Submitted by: Fr. Emmet Farrell

Have you been listening to the news about the extreme weather storms in the central and Southern areas of our country? There has been a huge increase in the number and severity of storms. So far in 2024 the U. S. has had 859 tornados. On the Memorial Day weekend tornados killed 25 people across four states. They have caused billions of dollars of destruction in towns like Valley View, Tx. and Greenfield, Ia. These storms bring winds of over a hundred miles an hour, causing power outages to millions of Americans, making some air travel treacherous and causing thousands of trip cancellations and delays. 

The cold Jet Stream coming out of the Northern Artic dips far South and clashes with the warm Gulf Stream that is laden with moisture from the Gulf. The clash causes the moisture to fall causing flooding and hailstorms. The cause behind these clashes is climate change, caused by the increased amount of carbon dioxide that traps the heat of the sun in our atmosphere causing temperatures to rise, thus changing our climate, affecting all life and bringing severe storms.

Social media channels have, for the most part, termed the severe and destructive weather a result of climate change. As a Catholic priest, I turn to sacred scriptures and social doctrines for a faith- based focus on climate change. I follow closely the declarations of Pope Francis, especially his 2015 letter LAUDATO SI- The Care of Our Common Home. In that document he declares that there is very solid scientific consensus that we are witnessing a disturbing warming of the climatic system. He goes on to affirm that the warming is due to human activity, principally the intensive burning of fossil fuels.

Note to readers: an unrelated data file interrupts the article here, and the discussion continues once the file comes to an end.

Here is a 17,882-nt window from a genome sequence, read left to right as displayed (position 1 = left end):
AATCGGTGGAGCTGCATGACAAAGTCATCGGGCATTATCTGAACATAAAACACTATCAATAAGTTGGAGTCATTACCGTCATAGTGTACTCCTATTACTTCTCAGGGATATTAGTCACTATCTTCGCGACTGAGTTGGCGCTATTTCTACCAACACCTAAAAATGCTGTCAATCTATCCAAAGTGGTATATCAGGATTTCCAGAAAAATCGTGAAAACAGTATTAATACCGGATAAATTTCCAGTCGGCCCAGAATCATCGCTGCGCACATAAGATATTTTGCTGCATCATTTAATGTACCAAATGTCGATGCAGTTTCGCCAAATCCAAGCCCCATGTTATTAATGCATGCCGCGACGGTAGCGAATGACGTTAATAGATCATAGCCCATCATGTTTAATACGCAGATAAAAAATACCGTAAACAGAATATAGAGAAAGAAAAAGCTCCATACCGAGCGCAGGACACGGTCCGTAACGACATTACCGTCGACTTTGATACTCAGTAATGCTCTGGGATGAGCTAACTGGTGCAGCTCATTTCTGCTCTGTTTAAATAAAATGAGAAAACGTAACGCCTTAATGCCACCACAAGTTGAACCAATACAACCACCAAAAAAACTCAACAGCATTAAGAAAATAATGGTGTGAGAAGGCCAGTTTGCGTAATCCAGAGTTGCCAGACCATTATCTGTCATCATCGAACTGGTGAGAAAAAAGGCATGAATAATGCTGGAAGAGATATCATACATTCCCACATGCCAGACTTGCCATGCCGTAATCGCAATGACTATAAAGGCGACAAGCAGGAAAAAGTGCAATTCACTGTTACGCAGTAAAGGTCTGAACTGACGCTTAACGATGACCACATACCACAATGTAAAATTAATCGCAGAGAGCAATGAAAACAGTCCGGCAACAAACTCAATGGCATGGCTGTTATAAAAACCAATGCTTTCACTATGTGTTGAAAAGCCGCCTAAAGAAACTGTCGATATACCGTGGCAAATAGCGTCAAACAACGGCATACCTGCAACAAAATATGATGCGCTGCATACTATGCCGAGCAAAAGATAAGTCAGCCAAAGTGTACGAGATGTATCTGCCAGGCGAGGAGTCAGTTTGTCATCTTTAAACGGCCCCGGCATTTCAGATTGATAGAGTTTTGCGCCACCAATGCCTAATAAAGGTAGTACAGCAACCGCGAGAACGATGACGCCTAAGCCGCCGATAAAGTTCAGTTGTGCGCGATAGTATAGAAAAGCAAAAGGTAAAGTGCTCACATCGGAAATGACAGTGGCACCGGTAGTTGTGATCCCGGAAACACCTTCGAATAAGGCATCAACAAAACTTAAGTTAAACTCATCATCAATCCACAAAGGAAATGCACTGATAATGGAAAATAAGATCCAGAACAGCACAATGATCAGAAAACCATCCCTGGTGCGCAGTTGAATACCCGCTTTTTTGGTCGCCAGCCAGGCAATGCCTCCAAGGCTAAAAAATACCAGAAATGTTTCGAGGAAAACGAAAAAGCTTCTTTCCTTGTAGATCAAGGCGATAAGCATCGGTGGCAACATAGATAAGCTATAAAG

The destruction caused by severe weather, in my judgement, has been exacerbated by climate change, which is now at crisis level. Around 80% of Americans consider themselves to be believers. Every faith tradition has produced declarations from a moral and spiritual perspective on climate change. So, for a majority of us, what is happening to our environment, to our quality of life and causing severe storms is a matter of conscience, requiring a personal and communal action response.

But the problem also, for a majority of our society, believers and non-believers, is what some of us call the “globalization of indifference.” In order to mitigate and reverse climate change we all need to examine our thinking, our values and especially our daily routines. A majority of us need to change from the “status quo” of indifference and find a way to reduce our dependence on fossil fuels, consume more consciously, waste no food, water or energy. The very lives of many affected by climate change depends on actions, as does the quality of life for all of us, especially the youth and future generations.

Scientists tell us that we are approaching a critical point. This is why we need to move from a mentality of indifference to a mindset of conscious actions. Our technological development has not been accompanied by a development of our human responsibility. We don’t always realize that we are part of the very nature our technological “development” is destroying.

In the past few decades representatives of over 190 countries have met twenty-eight times as the Conference of Parties (COP) to reduce fossil fuel emissions. In spite of this global emissions  have continued to increase.. Emissions by individuals in the U. S. are almost 2 times larger than for individuals in China. 

The book of James in the bible states that we should be doers and not just hearers of the word; because what good is it if someone says he has faith but does not have works; faith without words is dead. Edmund Burke said: The only thing necessary for evil to thrive is for good people to do nothing.” We are facing a human and social problem that requires all of us to discern what we should do and then DO it.

Fr. Emmet Farrell

6864 Quebec Ct., Unit 4
San Diego, Ca. 92139

Creation Care
Catholic Diocese of San Diego

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